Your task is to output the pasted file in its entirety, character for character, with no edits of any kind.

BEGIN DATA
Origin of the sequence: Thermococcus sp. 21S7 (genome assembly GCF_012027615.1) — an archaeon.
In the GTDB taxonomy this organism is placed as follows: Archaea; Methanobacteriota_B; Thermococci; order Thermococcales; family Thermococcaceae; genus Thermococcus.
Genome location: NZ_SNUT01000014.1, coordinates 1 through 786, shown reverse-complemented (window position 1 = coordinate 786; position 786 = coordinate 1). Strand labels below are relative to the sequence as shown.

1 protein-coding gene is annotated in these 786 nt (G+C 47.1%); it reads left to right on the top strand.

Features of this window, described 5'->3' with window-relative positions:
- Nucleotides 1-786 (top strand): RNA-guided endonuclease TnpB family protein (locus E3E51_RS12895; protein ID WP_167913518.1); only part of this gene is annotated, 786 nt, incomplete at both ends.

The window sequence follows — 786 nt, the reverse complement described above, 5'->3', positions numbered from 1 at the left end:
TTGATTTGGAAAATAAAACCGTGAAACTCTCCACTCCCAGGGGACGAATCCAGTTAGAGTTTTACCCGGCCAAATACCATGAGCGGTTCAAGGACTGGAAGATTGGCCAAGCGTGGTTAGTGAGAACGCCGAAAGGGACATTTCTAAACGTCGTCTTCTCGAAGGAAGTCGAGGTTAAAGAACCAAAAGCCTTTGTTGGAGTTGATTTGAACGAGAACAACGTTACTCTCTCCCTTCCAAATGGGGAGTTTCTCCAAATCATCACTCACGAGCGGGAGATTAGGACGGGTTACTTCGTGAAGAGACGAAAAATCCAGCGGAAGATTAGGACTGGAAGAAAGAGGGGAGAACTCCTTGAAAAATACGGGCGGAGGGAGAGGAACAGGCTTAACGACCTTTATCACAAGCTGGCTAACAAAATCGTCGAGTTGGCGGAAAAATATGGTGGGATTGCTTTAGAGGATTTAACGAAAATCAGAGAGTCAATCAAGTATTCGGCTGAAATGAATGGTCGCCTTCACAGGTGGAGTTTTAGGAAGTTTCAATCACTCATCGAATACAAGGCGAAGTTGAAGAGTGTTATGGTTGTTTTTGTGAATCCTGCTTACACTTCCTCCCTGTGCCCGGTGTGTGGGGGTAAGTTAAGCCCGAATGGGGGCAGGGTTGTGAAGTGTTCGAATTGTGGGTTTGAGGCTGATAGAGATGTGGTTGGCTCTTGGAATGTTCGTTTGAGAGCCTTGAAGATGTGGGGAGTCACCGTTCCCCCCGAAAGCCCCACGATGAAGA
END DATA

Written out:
Origin of the sequence: Thermococcus sp. 21S7 (genome assembly GCF_012027615.1) — an archaeon.
In the GTDB taxonomy this organism is placed as follows: Archaea; Methanobacteriota_B; Thermococci; order Thermococcales; family Thermococcaceae; genus Thermococcus.
Genome location: NZ_SNUT01000014.1, coordinates 1 through 786, shown reverse-complemented (window position 1 = coordinate 786; position 786 = coordinate 1). Strand labels below are relative to the sequence as shown.

1 protein-coding gene is annotated in these 786 nt (G+C 47.1%); it reads left to right on the top strand.

Features of this window, described 5'->3' with window-relative positions:
- Nucleotides 1-786 (top strand): RNA-guided endonuclease TnpB family protein (locus E3E51_RS12895; protein ID WP_167913518.1); only part of this gene is annotated, 786 nt, incomplete at both ends.

The window sequence follows — 786 nt, the reverse complement described above, 5'->3', positions numbered from 1 at the left end:
TTGATTTGGAAAATAAAACCGTGAAACTCTCCACTCCCAGGGGACGAATCCAGTTAGAGTTTTACCCGGCCAAATACCATGAGCGGTTCAAGGACTGGAAGATTGGCCAAGCGTGGTTAGTGAGAACGCCGAAAGGGACATTTCTAAACGTCGTCTTCTCGAAGGAAGTCGAGGTTAAAGAACCAAAAGCCTTTGTTGGAGTTGATTTGAACGAGAACAACGTTACTCTCTCCCTTCCAAATGGGGAGTTTCTCCAAATCATCACTCACGAGCGGGAGATTAGGACGGGTTACTTCGTGAAGAGACGAAAAATCCAGCGGAAGATTAGGACTGGAAGAAAGAGGGGAGAACTCCTTGAAAAATACGGGCGGAGGGAGAGGAACAGGCTTAACGACCTTTATCACAAGCTGGCTAACAAAATCGTCGAGTTGGCGGAAAAATATGGTGGGATTGCTTTAGAGGATTTAACGAAAATCAGAGAGTCAATCAAGTATTCGGCTGAAATGAATGGTCGCCTTCACAGGTGGAGTTTTAGGAAGTTTCAATCACTCATCGAATACAAGGCGAAGTTGAAGAGTGTTATGGTTGTTTTTGTGAATCCTGCTTACACTTCCTCCCTGTGCCCGGTGTGTGGGGGTAAGTTAAGCCCGAATGGGGGCAGGGTTGTGAAGTGTTCGAATTGTGGGTTTGAGGCTGATAGAGATGTGGTTGGCTCTTGGAATGTTCGTTTGAGAGCCTTGAAGATGTGGGGAGTCACCGTTCCCCCCGAAAGCCCCACGATGAAGA